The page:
Taking its first major step to create a fourth television network, Rupert Murdoch's Fox Broadcasting Co. yesterday announced that it will launch a live late-night talk show hosted by comedienne Joan Rivers this fall to compete with Johnny Carson's Tonight Show on NBC.
"We snatched Joan away from NBC," said Fox Inc. Chairman Barry Diller.
The late-night entry is the first programming salvo in what Murdoch and Diller hope will become a fourth television network consisting of independent television stations -- that is, stations not affiliated with any of the three major networks or the Public Broadcasting System.
Fox owns television stations in Washington, New York, Chicago, Los Angeles, Dallas and Houston.
The number of independent television stations has more than doubled during the last five years to more than 250, according to the Independent Television Association; such stations now reach more than 80 percent of U.S. households with television sets, compared with a 60 percent coverage level seven years ago.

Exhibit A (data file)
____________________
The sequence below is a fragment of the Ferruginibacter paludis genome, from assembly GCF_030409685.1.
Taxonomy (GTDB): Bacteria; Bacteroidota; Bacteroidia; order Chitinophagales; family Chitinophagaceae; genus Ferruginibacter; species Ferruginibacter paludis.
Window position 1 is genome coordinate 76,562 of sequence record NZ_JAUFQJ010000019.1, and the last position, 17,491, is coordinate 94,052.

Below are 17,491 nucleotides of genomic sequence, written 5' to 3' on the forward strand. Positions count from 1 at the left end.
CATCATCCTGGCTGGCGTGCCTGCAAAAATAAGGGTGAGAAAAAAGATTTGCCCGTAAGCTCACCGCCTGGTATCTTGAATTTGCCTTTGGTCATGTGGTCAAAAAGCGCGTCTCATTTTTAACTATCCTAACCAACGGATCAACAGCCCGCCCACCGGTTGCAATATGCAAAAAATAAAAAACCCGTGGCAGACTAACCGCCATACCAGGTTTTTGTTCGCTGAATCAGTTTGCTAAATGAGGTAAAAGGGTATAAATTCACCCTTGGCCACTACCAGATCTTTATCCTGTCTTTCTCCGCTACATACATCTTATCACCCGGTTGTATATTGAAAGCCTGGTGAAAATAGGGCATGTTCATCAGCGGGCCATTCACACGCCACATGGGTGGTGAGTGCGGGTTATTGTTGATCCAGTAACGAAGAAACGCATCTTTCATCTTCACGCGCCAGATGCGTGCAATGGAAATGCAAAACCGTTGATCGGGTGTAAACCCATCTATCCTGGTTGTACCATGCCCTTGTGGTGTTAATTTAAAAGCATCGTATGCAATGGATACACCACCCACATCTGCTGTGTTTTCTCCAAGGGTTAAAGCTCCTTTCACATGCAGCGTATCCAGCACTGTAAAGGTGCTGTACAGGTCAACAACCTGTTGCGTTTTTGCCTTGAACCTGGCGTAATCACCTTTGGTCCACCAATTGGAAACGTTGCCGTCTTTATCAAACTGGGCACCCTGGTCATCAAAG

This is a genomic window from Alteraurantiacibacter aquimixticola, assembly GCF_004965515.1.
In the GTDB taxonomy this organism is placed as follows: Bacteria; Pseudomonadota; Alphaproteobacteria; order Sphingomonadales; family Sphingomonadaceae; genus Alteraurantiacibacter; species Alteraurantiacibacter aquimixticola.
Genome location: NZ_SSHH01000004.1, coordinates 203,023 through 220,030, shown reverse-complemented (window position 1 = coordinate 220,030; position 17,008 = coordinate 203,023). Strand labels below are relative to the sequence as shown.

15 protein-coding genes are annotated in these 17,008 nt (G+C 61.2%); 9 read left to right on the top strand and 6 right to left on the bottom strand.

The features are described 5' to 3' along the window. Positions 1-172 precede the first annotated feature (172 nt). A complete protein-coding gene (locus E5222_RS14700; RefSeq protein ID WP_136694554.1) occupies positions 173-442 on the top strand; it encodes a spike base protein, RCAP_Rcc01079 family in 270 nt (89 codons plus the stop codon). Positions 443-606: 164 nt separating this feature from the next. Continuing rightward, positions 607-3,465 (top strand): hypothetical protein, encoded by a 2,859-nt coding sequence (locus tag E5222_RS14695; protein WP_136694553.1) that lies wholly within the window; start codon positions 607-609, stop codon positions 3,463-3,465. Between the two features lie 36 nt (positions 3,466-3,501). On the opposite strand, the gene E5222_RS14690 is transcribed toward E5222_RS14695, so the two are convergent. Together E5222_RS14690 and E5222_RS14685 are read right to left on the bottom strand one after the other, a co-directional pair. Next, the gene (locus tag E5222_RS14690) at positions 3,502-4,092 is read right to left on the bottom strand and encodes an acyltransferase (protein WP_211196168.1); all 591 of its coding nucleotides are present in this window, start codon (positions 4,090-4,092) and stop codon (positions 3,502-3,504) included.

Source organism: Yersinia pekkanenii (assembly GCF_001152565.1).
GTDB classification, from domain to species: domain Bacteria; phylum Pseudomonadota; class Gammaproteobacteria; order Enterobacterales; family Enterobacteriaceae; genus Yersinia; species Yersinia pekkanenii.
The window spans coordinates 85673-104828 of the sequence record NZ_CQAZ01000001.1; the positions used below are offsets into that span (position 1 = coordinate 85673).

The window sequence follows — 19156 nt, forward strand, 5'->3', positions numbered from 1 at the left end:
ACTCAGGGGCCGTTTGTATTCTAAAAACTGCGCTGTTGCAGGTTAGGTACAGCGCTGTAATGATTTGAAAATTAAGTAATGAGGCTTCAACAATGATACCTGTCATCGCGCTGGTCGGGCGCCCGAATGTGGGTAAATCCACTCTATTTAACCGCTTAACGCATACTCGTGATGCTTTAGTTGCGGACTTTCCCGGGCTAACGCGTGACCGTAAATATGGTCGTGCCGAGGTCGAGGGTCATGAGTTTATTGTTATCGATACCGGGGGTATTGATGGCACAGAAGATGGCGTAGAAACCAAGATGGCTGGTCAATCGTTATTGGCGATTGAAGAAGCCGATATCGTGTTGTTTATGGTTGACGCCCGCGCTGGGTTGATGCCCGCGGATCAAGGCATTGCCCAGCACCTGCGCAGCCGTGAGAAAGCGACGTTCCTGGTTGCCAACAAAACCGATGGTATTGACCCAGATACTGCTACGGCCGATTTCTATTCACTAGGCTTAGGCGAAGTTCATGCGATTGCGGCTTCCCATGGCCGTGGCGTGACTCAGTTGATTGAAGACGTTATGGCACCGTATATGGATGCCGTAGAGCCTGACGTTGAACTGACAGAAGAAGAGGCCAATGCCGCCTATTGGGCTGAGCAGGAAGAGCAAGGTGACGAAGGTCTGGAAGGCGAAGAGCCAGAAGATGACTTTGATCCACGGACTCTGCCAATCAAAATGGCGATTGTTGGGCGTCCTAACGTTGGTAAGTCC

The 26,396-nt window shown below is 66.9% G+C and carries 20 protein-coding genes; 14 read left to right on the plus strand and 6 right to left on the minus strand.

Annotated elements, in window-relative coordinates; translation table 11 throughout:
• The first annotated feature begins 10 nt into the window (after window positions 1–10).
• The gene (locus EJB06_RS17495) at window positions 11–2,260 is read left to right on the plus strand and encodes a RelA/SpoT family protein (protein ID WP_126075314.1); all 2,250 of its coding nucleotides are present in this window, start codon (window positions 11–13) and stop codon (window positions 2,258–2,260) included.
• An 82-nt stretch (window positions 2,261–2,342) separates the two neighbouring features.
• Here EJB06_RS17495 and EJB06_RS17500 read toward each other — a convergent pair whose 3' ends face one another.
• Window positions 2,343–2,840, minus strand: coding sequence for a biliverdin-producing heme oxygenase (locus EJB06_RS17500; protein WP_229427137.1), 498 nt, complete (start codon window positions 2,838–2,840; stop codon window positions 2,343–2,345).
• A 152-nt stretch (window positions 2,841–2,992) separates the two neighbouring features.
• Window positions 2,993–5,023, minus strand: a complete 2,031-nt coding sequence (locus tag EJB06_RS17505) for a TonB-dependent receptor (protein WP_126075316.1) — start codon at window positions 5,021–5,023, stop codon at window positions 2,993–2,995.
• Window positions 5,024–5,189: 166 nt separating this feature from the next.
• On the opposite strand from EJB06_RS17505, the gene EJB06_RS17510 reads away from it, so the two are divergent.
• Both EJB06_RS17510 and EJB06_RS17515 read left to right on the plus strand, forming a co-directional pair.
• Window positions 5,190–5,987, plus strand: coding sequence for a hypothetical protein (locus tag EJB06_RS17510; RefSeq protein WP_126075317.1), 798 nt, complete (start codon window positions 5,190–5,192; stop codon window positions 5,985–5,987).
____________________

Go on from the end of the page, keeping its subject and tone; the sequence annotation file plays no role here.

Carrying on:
Diller, who went to Fox from running Paramount Pictures, disclosed in a recent interview that the Fox Network initially would offer independents 10 hours a week of programming beginning in March 1987 -- including two nights a week of prime-time programs plus late-night shows.
In its first year, the network would reach 65 percent of U.S. households and grow in coverage by an additional 5 percent a year, according to Diller.
"We're trying to get an 8 [rating] in our universe of stations in prime time," said Diller.
Paul Bortz of Brown, Bortz and Coddington, a television consulting firm based in Denver, questioned Diller's target. "That's an extremely ambitious program, and I would question whether they could achieve that," he said. "It's not good enough to be on stations that reach 65 percent of the country -- those have to be good stations with good signals. You get into trouble just using the coverage numbers -- you have to look at the quality of outlets."
However, late-night programming can be profitable with far lower ratings than required for prime time success.
The Alan Thicke late-night show was launched in 1983 but canceled in less than a year, however, after several ratings of under 1 point.
Fox's capture of Rivers -- who has been a Tonight Show guest hostess for several years -- is in the tradition of networks stealing away talent. William Paley's CBS, then trailing in the ratings, received a huge ratings boost after it successfully pirated away NBC star Jack Benny in the 1950s.